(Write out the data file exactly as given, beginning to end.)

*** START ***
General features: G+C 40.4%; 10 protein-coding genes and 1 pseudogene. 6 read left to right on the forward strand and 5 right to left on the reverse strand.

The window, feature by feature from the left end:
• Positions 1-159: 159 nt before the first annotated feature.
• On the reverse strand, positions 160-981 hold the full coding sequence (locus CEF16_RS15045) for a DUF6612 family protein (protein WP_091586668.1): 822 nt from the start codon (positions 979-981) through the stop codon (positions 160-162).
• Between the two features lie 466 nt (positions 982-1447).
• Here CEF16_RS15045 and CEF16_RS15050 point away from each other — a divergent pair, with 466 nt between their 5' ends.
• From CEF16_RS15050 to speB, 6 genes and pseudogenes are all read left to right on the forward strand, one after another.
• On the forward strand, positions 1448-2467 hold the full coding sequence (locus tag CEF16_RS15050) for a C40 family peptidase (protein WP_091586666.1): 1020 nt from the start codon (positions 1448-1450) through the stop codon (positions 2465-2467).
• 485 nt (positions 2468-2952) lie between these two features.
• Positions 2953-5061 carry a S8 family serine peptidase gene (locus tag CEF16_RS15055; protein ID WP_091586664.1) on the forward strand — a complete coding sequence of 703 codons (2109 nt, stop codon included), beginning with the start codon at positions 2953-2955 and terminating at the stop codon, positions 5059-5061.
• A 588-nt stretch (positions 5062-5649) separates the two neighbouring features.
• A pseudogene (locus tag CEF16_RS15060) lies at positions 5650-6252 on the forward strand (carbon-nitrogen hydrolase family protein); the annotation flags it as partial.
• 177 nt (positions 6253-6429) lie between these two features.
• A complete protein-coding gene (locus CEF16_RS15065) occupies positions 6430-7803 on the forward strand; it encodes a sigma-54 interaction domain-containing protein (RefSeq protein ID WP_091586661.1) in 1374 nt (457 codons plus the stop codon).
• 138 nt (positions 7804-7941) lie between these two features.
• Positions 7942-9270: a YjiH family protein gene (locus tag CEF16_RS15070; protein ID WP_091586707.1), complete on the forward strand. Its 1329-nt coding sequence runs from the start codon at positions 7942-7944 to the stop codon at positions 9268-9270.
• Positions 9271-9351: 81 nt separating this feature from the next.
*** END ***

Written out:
General features: G+C 40.4%; 10 protein-coding genes and 1 pseudogene. 6 read left to right on the forward strand and 5 right to left on the reverse strand.

The window, feature by feature from the left end:
• Positions 1-159: 159 nt before the first annotated feature.
• On the reverse strand, positions 160-981 hold the full coding sequence (locus CEF16_RS15045) for a DUF6612 family protein (protein WP_091586668.1): 822 nt from the start codon (positions 979-981) through the stop codon (positions 160-162).
• Between the two features lie 466 nt (positions 982-1447).
• Here CEF16_RS15045 and CEF16_RS15050 point away from each other — a divergent pair, with 466 nt between their 5' ends.
• From CEF16_RS15050 to speB, 6 genes and pseudogenes are all read left to right on the forward strand, one after another.
• On the forward strand, positions 1448-2467 hold the full coding sequence (locus tag CEF16_RS15050) for a C40 family peptidase (protein WP_091586666.1): 1020 nt from the start codon (positions 1448-1450) through the stop codon (positions 2465-2467).
• 485 nt (positions 2468-2952) lie between these two features.
• Positions 2953-5061 carry a S8 family serine peptidase gene (locus tag CEF16_RS15055; protein ID WP_091586664.1) on the forward strand — a complete coding sequence of 703 codons (2109 nt, stop codon included), beginning with the start codon at positions 2953-2955 and terminating at the stop codon, positions 5059-5061.
• A 588-nt stretch (positions 5062-5649) separates the two neighbouring features.
• A pseudogene (locus tag CEF16_RS15060) lies at positions 5650-6252 on the forward strand (carbon-nitrogen hydrolase family protein); the annotation flags it as partial.
• 177 nt (positions 6253-6429) lie between these two features.
• A complete protein-coding gene (locus CEF16_RS15065) occupies positions 6430-7803 on the forward strand; it encodes a sigma-54 interaction domain-containing protein (RefSeq protein ID WP_091586661.1) in 1374 nt (457 codons plus the stop codon).
• 138 nt (positions 7804-7941) lie between these two features.
• Positions 7942-9270: a YjiH family protein gene (locus tag CEF16_RS15070; protein ID WP_091586707.1), complete on the forward strand. Its 1329-nt coding sequence runs from the start codon at positions 7942-7944 to the stop codon at positions 9268-9270.
• Positions 9271-9351: 81 nt separating this feature from the next.